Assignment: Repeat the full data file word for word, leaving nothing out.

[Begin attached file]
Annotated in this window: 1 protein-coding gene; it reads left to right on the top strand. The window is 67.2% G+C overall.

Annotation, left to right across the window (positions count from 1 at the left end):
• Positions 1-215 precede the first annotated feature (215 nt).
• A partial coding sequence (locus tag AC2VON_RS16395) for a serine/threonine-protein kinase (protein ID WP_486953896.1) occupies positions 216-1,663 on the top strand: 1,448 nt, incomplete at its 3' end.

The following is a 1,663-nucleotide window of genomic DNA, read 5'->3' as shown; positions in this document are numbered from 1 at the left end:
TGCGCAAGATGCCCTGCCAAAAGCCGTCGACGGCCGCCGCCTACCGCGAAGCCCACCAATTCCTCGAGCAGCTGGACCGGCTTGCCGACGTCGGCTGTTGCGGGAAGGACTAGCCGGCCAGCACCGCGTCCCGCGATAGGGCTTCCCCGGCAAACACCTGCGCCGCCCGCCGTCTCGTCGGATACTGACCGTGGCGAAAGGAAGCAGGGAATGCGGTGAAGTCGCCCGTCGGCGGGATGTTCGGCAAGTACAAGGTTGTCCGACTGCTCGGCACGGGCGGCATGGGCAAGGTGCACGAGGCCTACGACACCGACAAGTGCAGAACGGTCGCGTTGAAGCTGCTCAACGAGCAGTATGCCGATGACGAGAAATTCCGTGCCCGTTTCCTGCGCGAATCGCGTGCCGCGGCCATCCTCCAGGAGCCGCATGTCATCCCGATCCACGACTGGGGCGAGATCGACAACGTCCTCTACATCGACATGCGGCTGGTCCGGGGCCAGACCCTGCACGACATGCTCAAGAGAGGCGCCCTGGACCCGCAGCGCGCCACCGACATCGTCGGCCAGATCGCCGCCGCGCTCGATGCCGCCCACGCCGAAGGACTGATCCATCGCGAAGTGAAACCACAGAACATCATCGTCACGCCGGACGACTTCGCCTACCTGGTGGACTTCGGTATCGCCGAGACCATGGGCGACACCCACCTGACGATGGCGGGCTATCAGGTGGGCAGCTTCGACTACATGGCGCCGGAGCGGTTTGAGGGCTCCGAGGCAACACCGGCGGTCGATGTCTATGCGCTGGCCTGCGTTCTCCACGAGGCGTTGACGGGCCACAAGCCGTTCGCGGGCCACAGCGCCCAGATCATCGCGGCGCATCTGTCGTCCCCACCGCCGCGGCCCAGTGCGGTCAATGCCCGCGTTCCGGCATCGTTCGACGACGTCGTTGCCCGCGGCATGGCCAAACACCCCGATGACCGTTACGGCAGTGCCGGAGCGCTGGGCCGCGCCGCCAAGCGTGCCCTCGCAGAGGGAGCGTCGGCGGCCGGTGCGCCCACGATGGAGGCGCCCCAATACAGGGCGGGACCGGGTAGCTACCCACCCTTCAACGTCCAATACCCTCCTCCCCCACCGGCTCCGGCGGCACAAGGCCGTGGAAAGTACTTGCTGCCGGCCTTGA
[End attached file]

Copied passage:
Annotated in this window: 1 protein-coding gene; it reads left to right on the top strand. The window is 67.2% G+C overall.

Annotation, left to right across the window (positions count from 1 at the left end):
• Positions 1-215 precede the first annotated feature (215 nt).
• A partial coding sequence (locus tag AC2VON_RS16395) for a serine/threonine-protein kinase (protein ID WP_486953896.1) occupies positions 216-1,663 on the top strand: 1,448 nt, incomplete at its 3' end.

The following is a 1,663-nucleotide window of genomic DNA, read 5'->3' as shown; positions in this document are numbered from 1 at the left end:
TGCGCAAGATGCCCTGCCAAAAGCCGTCGACGGCCGCCGCCTACCGCGAAGCCCACCAATTCCTCGAGCAGCTGGACCGGCTTGCCGACGTCGGCTGTTGCGGGAAGGACTAGCCGGCCAGCACCGCGTCCCGCGATAGGGCTTCCCCGGCAAACACCTGCGCCGCCCGCCGTCTCGTCGGATACTGACCGTGGCGAAAGGAAGCAGGGAATGCGGTGAAGTCGCCCGTCGGCGGGATGTTCGGCAAGTACAAGGTTGTCCGACTGCTCGGCACGGGCGGCATGGGCAAGGTGCACGAGGCCTACGACACCGACAAGTGCAGAACGGTCGCGTTGAAGCTGCTCAACGAGCAGTATGCCGATGACGAGAAATTCCGTGCCCGTTTCCTGCGCGAATCGCGTGCCGCGGCCATCCTCCAGGAGCCGCATGTCATCCCGATCCACGACTGGGGCGAGATCGACAACGTCCTCTACATCGACATGCGGCTGGTCCGGGGCCAGACCCTGCACGACATGCTCAAGAGAGGCGCCCTGGACCCGCAGCGCGCCACCGACATCGTCGGCCAGATCGCCGCCGCGCTCGATGCCGCCCACGCCGAAGGACTGATCCATCGCGAAGTGAAACCACAGAACATCATCGTCACGCCGGACGACTTCGCCTACCTGGTGGACTTCGGTATCGCCGAGACCATGGGCGACACCCACCTGACGATGGCGGGCTATCAGGTGGGCAGCTTCGACTACATGGCGCCGGAGCGGTTTGAGGGCTCCGAGGCAACACCGGCGGTCGATGTCTATGCGCTGGCCTGCGTTCTCCACGAGGCGTTGACGGGCCACAAGCCGTTCGCGGGCCACAGCGCCCAGATCATCGCGGCGCATCTGTCGTCCCCACCGCCGCGGCCCAGTGCGGTCAATGCCCGCGTTCCGGCATCGTTCGACGACGTCGTTGCCCGCGGCATGGCCAAACACCCCGATGACCGTTACGGCAGTGCCGGAGCGCTGGGCCGCGCCGCCAAGCGTGCCCTCGCAGAGGGAGCGTCGGCGGCCGGTGCGCCCACGATGGAGGCGCCCCAATACAGGGCGGGACCGGGTAGCTACCCACCCTTCAACGTCCAATACCCTCCTCCCCCACCGGCTCCGGCGGCACAAGGCCGTGGAAAGTACTTGCTGCCGGCCTTGA